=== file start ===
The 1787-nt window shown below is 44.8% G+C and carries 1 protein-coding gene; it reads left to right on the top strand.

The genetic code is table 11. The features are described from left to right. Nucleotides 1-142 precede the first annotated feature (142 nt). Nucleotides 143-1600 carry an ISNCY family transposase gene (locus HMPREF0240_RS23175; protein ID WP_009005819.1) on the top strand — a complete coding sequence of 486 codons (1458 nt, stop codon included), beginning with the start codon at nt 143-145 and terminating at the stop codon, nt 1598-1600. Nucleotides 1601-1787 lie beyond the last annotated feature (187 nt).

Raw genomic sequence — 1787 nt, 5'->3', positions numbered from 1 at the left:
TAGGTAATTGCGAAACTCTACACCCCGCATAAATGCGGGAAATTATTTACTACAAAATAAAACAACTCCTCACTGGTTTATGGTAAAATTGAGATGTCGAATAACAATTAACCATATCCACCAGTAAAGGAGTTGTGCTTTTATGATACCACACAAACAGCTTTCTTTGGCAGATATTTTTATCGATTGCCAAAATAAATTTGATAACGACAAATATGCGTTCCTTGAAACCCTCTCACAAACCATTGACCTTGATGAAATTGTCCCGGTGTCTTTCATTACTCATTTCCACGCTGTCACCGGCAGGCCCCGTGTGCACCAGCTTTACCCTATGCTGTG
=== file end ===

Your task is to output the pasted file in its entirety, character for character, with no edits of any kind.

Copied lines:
The 1787-nt window shown below is 44.8% G+C and carries 1 protein-coding gene; it reads left to right on the top strand.

The genetic code is table 11. The features are described from left to right. Nucleotides 1-142 precede the first annotated feature (142 nt). Nucleotides 143-1600 carry an ISNCY family transposase gene (locus HMPREF0240_RS23175; protein ID WP_009005819.1) on the top strand — a complete coding sequence of 486 codons (1458 nt, stop codon included), beginning with the start codon at nt 143-145 and terminating at the stop codon, nt 1598-1600. Nucleotides 1601-1787 lie beyond the last annotated feature (187 nt).

Raw genomic sequence — 1787 nt, 5'->3', positions numbered from 1 at the left:
TAGGTAATTGCGAAACTCTACACCCCGCATAAATGCGGGAAATTATTTACTACAAAATAAAACAACTCCTCACTGGTTTATGGTAAAATTGAGATGTCGAATAACAATTAACCATATCCACCAGTAAAGGAGTTGTGCTTTTATGATACCACACAAACAGCTTTCTTTGGCAGATATTTTTATCGATTGCCAAAATAAATTTGATAACGACAAATATGCGTTCCTTGAAACCCTCTCACAAACCATTGACCTTGATGAAATTGTCCCGGTGTCTTTCATTACTCATTTCCACGCTGTCACCGGCAGGCCCCGTGTGCACCAGCTTTACCCTATGCTGTG